Thursday, 07 July 2011

Tiny Alto, Texas, Not the First to Mothball Its Police Dept

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The city council of tiny Alto, Texas — population 1,200, about 140 miles southeast of Dallas — shuttered its police department on June 15 because of a budget shortfall. In order to make up a $185,000 deficit, the council furloughed the four police officers and Chief Charles Barron for six months.

According to CBS News, Barron said,

They put a bulls-eye target on law enforcement — police department — and police department only. There have been accusations that the police department is not generating enough revenue. Well, police departments are not revenue generators.

Residents are bracing for a crime spike. Mayor Monty Collins, who voted against the measure, commented, “Everybody’s talking about ‘bolt your doors, buy a gun.’ ”

Business owners have removed valuable objects from their premises; a newspaper's antique printing press, for example, is being moved to a museum for safekeeping.

Alto lies 12 miles south of Rusk, the county seat of Cherokee County. The sheriff’s department, which covers a 1,000-square-mile area, is now responsible for policing the town. The Wall Street Journal reported on June 29 that Sheriff James Campbell said his department of 25 deputies and reservists will feel the strain of the extra burden, having already taken on nearby Wells, population 800, which closed its one-man police department earlier this year. Crime increased there immediately, but has stabilized. Campbell indicated, "I'm going to try, but I can't guarantee you there will always be an officer in [Alto]."

Alto Councilman Jerry Flowers, a hay farmer, claims, "We had to do something drastic. The police department, being a non-money-making entity, was the easiest to get rid of while we catch our breath and build up some cash.” City council members declined interviews with CBS News, though one commented, "When you can't make payroll, you have to make cuts." 

Police Chief Barron says budget cuts should have been made somewhere other than the police department, given crime rates. "Why did they totally throw public safety to the wind?" he asked. "If the city is broke as they say, I would think they can't afford anybody else either."

The struggling town's natural-gas distribution system, which provides most of its revenue, needed extensive repairs that wiped out their reserves. Reportedly, reduced sales and tax revenues have also affected the city budget.

Alto's per-capita crime rate exceeds the statewide average. Last year, there were 39 larcenies, 23 burglaries, two assaults, one robbery, and one auto theft: 66 crimes — up from 51 the year before — though that year included a rape and four aggravated assaults.

Criminals may already be targeting the city.

"In the last 24 hours, we've answered 18 calls in the county; seven of them were in Alto," Sheriff Campbell noted. Last week, residents called law enforcement on four people allegedly attempting a bank robbery. Deputies caught up with the suspects in nearby Rusk, where they were charged with aggravated robbery and evading arrest.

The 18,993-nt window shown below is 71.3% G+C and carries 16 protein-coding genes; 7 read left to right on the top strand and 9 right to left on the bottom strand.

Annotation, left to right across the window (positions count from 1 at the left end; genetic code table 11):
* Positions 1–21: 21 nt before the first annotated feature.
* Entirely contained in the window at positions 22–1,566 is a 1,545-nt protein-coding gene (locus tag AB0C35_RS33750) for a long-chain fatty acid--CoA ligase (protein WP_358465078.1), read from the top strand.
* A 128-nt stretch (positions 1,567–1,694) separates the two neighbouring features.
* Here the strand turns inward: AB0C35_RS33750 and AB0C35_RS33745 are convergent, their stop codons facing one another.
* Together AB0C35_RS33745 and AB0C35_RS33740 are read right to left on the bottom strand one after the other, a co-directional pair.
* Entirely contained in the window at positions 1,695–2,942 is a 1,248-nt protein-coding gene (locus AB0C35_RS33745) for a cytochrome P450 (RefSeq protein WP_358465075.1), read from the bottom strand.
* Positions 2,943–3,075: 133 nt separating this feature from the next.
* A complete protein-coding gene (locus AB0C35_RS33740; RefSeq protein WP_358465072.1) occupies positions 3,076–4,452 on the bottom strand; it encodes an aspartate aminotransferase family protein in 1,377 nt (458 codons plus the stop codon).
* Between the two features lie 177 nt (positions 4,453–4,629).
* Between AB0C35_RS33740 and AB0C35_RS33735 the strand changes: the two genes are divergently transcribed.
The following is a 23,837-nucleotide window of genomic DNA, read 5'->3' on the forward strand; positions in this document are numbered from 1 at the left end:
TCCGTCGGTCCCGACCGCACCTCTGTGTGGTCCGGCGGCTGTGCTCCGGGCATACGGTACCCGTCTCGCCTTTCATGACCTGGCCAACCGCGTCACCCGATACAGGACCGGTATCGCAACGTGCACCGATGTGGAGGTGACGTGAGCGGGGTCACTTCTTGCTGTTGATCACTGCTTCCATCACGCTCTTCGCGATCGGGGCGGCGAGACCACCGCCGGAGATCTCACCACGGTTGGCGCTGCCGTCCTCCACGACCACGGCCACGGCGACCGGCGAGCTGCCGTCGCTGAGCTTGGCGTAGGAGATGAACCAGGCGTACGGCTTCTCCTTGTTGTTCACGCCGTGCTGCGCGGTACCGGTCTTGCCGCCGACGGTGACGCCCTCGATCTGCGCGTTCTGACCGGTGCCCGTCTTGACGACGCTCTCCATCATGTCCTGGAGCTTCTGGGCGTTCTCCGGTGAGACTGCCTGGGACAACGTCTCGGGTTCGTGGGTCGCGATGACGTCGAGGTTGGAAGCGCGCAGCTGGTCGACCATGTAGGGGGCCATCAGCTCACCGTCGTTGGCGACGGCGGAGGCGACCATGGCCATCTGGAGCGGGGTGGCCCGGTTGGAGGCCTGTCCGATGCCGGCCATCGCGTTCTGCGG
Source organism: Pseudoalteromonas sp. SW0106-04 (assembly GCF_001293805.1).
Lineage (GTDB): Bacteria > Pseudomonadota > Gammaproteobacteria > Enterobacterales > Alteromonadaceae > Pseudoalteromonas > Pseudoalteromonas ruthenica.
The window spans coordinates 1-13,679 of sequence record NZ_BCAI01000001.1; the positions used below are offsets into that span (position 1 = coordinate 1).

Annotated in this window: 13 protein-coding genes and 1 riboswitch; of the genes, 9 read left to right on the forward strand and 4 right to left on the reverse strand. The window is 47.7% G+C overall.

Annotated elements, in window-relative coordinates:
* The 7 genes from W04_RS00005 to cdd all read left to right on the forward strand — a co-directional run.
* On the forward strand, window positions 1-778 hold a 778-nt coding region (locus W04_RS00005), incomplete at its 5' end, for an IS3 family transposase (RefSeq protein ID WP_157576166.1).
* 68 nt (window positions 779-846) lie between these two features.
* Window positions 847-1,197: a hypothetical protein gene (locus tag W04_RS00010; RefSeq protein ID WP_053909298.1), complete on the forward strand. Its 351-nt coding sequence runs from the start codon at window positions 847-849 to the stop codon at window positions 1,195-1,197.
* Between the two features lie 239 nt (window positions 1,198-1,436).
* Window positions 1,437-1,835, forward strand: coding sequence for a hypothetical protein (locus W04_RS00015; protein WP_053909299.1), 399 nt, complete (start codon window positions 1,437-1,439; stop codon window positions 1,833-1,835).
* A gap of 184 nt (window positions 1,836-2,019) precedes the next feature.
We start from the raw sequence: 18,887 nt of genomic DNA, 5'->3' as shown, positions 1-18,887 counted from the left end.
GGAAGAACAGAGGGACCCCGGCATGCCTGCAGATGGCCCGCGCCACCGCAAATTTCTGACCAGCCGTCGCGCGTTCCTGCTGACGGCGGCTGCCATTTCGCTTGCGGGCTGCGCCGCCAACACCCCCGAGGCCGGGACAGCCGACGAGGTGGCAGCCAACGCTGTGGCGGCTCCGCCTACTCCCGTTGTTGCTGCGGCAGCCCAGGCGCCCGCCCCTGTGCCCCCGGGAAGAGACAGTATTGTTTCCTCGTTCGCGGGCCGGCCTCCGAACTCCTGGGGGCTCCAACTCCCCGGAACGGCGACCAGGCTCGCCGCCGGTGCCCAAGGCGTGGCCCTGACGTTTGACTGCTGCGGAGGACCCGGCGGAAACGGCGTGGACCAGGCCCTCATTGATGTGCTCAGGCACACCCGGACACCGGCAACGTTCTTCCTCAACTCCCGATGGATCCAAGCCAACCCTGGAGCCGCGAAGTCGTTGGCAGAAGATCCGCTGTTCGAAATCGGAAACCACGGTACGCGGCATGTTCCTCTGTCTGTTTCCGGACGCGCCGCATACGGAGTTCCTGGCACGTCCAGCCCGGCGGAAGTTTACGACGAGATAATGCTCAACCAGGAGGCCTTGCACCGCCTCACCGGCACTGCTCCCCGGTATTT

Kelly Curry, who manages an off-road vehicle park, asserted, “The thought that we could be 35 or 40 minutes from getting the sheriff's deputy here, depending on where they are in the county, is scary." She has two guns for self defense.

Alto isn’t the only small town in the country with a police department suffering from budget woes. Half Moon Bay, California is now patrolled by the San Mateo county sheriff’s department. The dissolution of that force saved the town $500,000 a year. Nazareth, Pennsylvania, and Wenonah, New Jersey, are both in the process of deciding whether to disband their local police forces and have other municipalities assume policing duties. Whether a county sheriff is obligated to provide services free of charge to a local community or is paid for them depends on state law. In most cases, the sheriff's office is paid, said Fred Wilson, director of operations of the National Sheriffs' Association.

According to the Wall Street Journal article:

The closure of small-town police forces is part of a broader consolidation of services in communities across the U.S. Keeping the peace is rarely a revenue-making operation and is easier to outsource to county or state agencies than responsibilities such as utilities, some officials say. Others see advantages in having a bigger, more professional force patrol their communities.

But such a move causes concern for proponents of local police forces. Regional forces are already stretched thin as it is, but the outsourcing of services to a larger entity erodes the ties between officers and the community, an essential element in crime fighting, notes Mark Marshall, president of the International Association of Chiefs of Police and chief of the Smithfield, Virginia, police department. Many analysts say that the loss of local policing also gives rise to the politicizing of police forces, and could lead to nationalizing them, given the right set of circumstances.

The John Birch Society has long been an advocate of local policing, recognizing that regionalized or nationalized forces are one of the hallmarks of a dictatorship. In the 1960s, the Society made famous the slogan, “Support Your Local Police,” warning against the outsourcing of these duties. More important is individual understanding and responsibility to keep policing local. Whether small town budget problems such as Alto’s result in long-term abdication of law enforcement remains to be seen, but it is still a clear warning to others.

Alto residents are circulating a petition demanding that the department be restored. Police Chief Barron says he just hopes to get back to his real job — protecting the people of his town. "That's my life," he says. ... I miss it.”

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